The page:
I am beyond perturbed that I am considered competent enough to run the health office for months with very minimal orientation, no training on policies/procedures, at a sub's wage, but I can't be hired full time. Grr.
    I am still going to apply- I think- you never know what could happen. Although a part of me is saying to just run the other way!

    Anyway- thanks for letting me vent. I have been reading through various threads and you have all been very helpful! I guess what will be will be and in the meantime I'll enjoy my time there.
    •  
  2. 19 Comments

  3. by   verdeacres
    So sorry to hear about the red tape that is keeping you from the position, it is frustrating. Can you see the superintendent or the principal and advocate for yourself?
  4. by   Flare
    I have discussed it from time to time for my district to purchase rights to another user for our charting program, but they won't. I get it - as it would be a learning curve for subs that come in and use it but on the other hand, it's fairly intuitive and easy to explain. The big question is - i don't know how legal an account set up as "sub nurse" would be if that charting was called into a court of law.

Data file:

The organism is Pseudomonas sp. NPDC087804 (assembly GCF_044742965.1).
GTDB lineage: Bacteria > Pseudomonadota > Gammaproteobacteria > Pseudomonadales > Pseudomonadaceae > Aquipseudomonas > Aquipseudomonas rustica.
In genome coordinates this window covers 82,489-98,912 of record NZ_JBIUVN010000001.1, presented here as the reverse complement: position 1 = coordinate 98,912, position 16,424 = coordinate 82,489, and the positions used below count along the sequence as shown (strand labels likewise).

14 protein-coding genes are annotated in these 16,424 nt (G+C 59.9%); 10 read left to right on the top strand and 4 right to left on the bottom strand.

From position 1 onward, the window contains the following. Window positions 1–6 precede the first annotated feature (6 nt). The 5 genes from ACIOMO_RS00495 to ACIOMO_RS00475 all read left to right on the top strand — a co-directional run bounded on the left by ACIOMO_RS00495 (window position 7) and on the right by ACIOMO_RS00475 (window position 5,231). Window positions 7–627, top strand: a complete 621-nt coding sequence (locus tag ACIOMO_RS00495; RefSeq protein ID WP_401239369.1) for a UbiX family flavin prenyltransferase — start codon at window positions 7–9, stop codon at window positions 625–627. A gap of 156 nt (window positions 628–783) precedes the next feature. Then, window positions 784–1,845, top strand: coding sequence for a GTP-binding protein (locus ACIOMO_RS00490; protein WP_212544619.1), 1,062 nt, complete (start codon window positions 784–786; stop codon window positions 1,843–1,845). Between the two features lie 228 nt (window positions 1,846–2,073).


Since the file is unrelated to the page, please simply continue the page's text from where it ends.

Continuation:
5. by   NutmeggeRN
    I would definitely set up an appointment and advocate for hiring YOU. You are experienced in the system, you will know the kids. And then maybe work with them on improving the the hiring process for subs.
    Good Luck!
  6. by   scuba nurse
    You should apply and get the principal to write a recommendation as well. Since your school has been thru so much (death of the current nurse) and you have stepped in, they may consider you the number 1 candidate since you were there to "pick up the pieces", and have transitioned nicely into the role. Good luck!